If you’re supporting multiple channels with varying complexity, you may need different encoding profiles tuned for each content type. Another option might be capped CRF encoding to minimize bandwidth costs, which is now standard on all NETINT VPUs and transcoders. On the distribution side, you may need your system to support multiple CDNs for optimized distribution in different geographic regions and auto-failover.

Finally, as your service grows, you’ll need interfaces for health and performance status. Some of the performance indicators that Jet-Stream systems track include bandwidth per stream, viewers per stream, total bandwidth, and many others.

The key point is that you should start with a complete list of necessary features for your system and estimate the development and implementation costs for each. Knowledge of sophisticated products and services like those offered by Jet-Stream will help you understand what’s essential. But you really need a clear-eyed view of the development cost and time before you undertake creating your own encoding infrastructure.

COST AND ENERGY SAVINGS

Fortunately, it’s clear that building your own system can be a huge cost saver. According to Stef, on AWS, a typical full AC channel would cost roughly 2,400 euros per month. By creating his own encoding infrastructure, Jet-Stream reduced this down to 750 euros per month.

Demystifying the live-streaming setup w Stef van der Ziel from Jet-Stream (NETINT Symposium on Building Your Own Streaming Cloud) - slide 14
FIGURE 2. Running your own system can deliver significant savings over AWS.

Obviously, the savings scale as you grow, so “if you do this times 12 months, times five years, times 80 channels, you’re saving almost 8 million euros.” If you run the same math on energy consumption, you’ll save 22,000 euros on energy costs alone.

By running the transcoding setup on-premises, the cost savings can even be doubled. On-premises is a popular choice to bring more control over core streaming processes back in house.

Overall, Stef’s keynote effectively communicated that while creating your own encoding infrastructure will involve significant planning and development time and cost, the financial reward can be very substantial.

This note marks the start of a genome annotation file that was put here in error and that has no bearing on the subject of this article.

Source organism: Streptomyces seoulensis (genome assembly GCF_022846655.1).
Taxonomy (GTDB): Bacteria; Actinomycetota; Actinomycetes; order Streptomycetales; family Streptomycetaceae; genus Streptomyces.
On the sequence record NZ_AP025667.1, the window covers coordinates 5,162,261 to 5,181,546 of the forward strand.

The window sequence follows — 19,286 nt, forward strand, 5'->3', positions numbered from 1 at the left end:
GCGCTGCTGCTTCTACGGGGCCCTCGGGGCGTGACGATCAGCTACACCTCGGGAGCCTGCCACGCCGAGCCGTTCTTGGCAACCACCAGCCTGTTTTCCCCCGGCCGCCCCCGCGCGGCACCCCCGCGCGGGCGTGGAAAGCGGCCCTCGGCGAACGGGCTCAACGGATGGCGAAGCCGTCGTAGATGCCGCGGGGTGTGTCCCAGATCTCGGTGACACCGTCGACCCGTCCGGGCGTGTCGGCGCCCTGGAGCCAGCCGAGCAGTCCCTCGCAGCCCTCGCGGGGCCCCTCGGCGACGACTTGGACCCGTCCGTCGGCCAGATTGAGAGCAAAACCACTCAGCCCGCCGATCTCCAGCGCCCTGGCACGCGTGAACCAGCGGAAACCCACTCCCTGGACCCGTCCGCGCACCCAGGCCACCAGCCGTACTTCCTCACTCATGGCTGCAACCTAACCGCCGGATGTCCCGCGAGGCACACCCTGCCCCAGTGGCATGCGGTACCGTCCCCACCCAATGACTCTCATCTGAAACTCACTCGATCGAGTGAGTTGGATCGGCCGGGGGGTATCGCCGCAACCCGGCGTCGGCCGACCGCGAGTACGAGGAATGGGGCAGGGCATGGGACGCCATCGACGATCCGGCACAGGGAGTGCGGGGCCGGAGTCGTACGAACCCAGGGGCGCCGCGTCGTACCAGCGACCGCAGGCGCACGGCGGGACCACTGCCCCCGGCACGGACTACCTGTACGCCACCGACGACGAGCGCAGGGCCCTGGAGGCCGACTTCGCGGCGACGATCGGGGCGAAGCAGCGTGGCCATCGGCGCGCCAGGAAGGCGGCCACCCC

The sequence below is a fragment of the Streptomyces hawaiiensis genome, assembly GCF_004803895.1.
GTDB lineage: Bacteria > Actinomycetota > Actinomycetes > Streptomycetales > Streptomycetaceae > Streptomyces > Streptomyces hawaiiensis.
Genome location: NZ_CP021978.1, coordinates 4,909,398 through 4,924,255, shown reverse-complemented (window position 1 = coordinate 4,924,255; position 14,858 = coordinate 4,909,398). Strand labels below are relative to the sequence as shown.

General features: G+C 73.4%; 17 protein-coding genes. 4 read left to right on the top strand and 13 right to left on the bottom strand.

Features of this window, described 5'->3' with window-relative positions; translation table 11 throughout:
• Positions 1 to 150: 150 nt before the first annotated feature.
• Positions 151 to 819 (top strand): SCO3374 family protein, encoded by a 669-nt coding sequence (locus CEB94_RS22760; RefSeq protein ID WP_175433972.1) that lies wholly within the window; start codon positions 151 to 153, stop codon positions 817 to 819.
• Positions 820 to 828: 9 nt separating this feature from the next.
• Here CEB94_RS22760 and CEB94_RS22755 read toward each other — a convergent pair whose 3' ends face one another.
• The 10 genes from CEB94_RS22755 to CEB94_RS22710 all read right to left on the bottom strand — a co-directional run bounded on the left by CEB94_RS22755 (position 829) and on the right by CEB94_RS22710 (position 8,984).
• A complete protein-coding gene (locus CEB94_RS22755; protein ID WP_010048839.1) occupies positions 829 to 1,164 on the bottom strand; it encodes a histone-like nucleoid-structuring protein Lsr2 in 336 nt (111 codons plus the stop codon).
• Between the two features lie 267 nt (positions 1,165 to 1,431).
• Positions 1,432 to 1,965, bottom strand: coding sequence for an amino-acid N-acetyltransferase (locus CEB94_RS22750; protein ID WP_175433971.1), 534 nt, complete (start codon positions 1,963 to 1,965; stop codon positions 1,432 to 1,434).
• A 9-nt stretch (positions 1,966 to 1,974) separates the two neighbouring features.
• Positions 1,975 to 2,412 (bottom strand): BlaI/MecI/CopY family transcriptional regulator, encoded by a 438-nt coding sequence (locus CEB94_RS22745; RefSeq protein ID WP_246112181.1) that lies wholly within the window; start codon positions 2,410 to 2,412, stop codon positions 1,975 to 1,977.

Demystifying the live-streaming setup w Stef van der Ziel from Jet-Stream (NETINT Symposium on Building Your Own Streaming Cloud) - slide 46

ON-DEMAND: Stef van der Ziel - Demystifying the live-streaming setup

The LESS Accord and Energy-Efficient Streaming

The goal of our recent Build Your Live Streaming Cloud symposium was to help live video engineers learn how to build and house their own transcoding infrastructure while minimizing power consumption and carbon footprint. Accordingly, we invited Barbara Lange from the Greening of Streaming to speak at the symposium. This article relates the key points of her talk, particularly describing the short-term goals of the Low Energy Sustainable Streaming (LESS) Accord.

By way of background, Barbara is a Volunteer Secretariat for the Greening of Streaming and the principal and CEO of Kibo121, a consultancy dedicated to guiding the media tech sector towards sustainability. Barbara described the Greening of Streaming as a member organization formed roughly two years ago. Its primary focus is on the end-to-end energy efficiency of the technical supply chain that supports streaming services.

The organization has an international membership and is dedicated to addressing the energy implications of the streaming sector. Their mission is to provide the global internet streaming industry with a platform to enhance engineering practices and promote collaboration throughout the supply chain. One core belief is that as streaming increases in scope, understanding the true energy costs, backed by real-world data, is paramount. Barbara mentioned that the organization’s monthly membership meetings are now open to the public, with the next meeting scheduled for October 11 at 11:00 Eastern

Barbara then described the organization’s structure, highlighting its nine current working groups, which focus on diverse pursuits like defining terminology, organizing industry outreach, and identifying best practices. One notable initiative was the measurement of energy consumption during an English Premier soccer match. The organization also explores power consumption in audio streaming, compression/decompression, and the standardization of energy data.

A newly formed group is dedicated to understanding the energy costs associated with end-user devices. Barbara emphasized the importance of collaboration with academic and other industry groups to avoid duplication of effort and to ensure consistent and effective communication across the industry.

Energy-efficient streaming - Barbara-Lange-The-LESS-Accord-and-its-Energy-Savings-Drive-1

LESS ACCORD

With this as background, Barbara focused on the LESS Accord. She began by addressing a common misconception, which is that contrary to some media reports, there’s almost no direct correlation between internet traffic, measured in gigabytes, and energy consumption, measured in kilowatt-hours. This realization emerged from discussions within Working Group Six, which is responsible for examining compression-related issues. This group initiated the LESS Accord.